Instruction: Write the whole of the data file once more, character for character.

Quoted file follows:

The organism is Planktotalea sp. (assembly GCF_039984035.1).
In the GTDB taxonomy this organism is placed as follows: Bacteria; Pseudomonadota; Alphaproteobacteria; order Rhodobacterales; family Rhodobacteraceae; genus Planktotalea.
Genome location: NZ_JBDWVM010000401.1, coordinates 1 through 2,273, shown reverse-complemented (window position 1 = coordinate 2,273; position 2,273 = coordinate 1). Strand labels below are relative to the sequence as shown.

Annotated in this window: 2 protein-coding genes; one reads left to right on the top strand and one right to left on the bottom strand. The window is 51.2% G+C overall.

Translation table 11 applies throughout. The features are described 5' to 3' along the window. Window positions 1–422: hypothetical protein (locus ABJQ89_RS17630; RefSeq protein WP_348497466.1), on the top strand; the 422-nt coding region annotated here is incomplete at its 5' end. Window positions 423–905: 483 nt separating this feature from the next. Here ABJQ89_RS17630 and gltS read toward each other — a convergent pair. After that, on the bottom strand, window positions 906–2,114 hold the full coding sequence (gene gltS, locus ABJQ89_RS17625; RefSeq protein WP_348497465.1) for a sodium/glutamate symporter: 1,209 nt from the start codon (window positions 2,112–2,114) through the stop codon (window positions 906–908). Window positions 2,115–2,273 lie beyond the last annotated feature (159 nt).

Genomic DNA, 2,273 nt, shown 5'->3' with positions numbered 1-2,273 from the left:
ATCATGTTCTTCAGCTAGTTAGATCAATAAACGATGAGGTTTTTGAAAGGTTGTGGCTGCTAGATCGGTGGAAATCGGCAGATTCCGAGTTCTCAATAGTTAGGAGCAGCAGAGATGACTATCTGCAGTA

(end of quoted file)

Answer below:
The organism is Planktotalea sp. (assembly GCF_039984035.1).
In the GTDB taxonomy this organism is placed as follows: Bacteria; Pseudomonadota; Alphaproteobacteria; order Rhodobacterales; family Rhodobacteraceae; genus Planktotalea.
Genome location: NZ_JBDWVM010000401.1, coordinates 1 through 2,273, shown reverse-complemented (window position 1 = coordinate 2,273; position 2,273 = coordinate 1). Strand labels below are relative to the sequence as shown.

Annotated in this window: 2 protein-coding genes; one reads left to right on the top strand and one right to left on the bottom strand. The window is 51.2% G+C overall.

Translation table 11 applies throughout. The features are described 5' to 3' along the window. Window positions 1–422: hypothetical protein (locus ABJQ89_RS17630; RefSeq protein WP_348497466.1), on the top strand; the 422-nt coding region annotated here is incomplete at its 5' end. Window positions 423–905: 483 nt separating this feature from the next. Here ABJQ89_RS17630 and gltS read toward each other — a convergent pair. After that, on the bottom strand, window positions 906–2,114 hold the full coding sequence (gene gltS, locus ABJQ89_RS17625; RefSeq protein WP_348497465.1) for a sodium/glutamate symporter: 1,209 nt from the start codon (window positions 2,112–2,114) through the stop codon (window positions 906–908). Window positions 2,115–2,273 lie beyond the last annotated feature (159 nt).

Genomic DNA, 2,273 nt, shown 5'->3' with positions numbered 1-2,273 from the left:
ATCATGTTCTTCAGCTAGTTAGATCAATAAACGATGAGGTTTTTGAAAGGTTGTGGCTGCTAGATCGGTGGAAATCGGCAGATTCCGAGTTCTCAATAGTTAGGAGCAGCAGAGATGACTATCTGCAGTA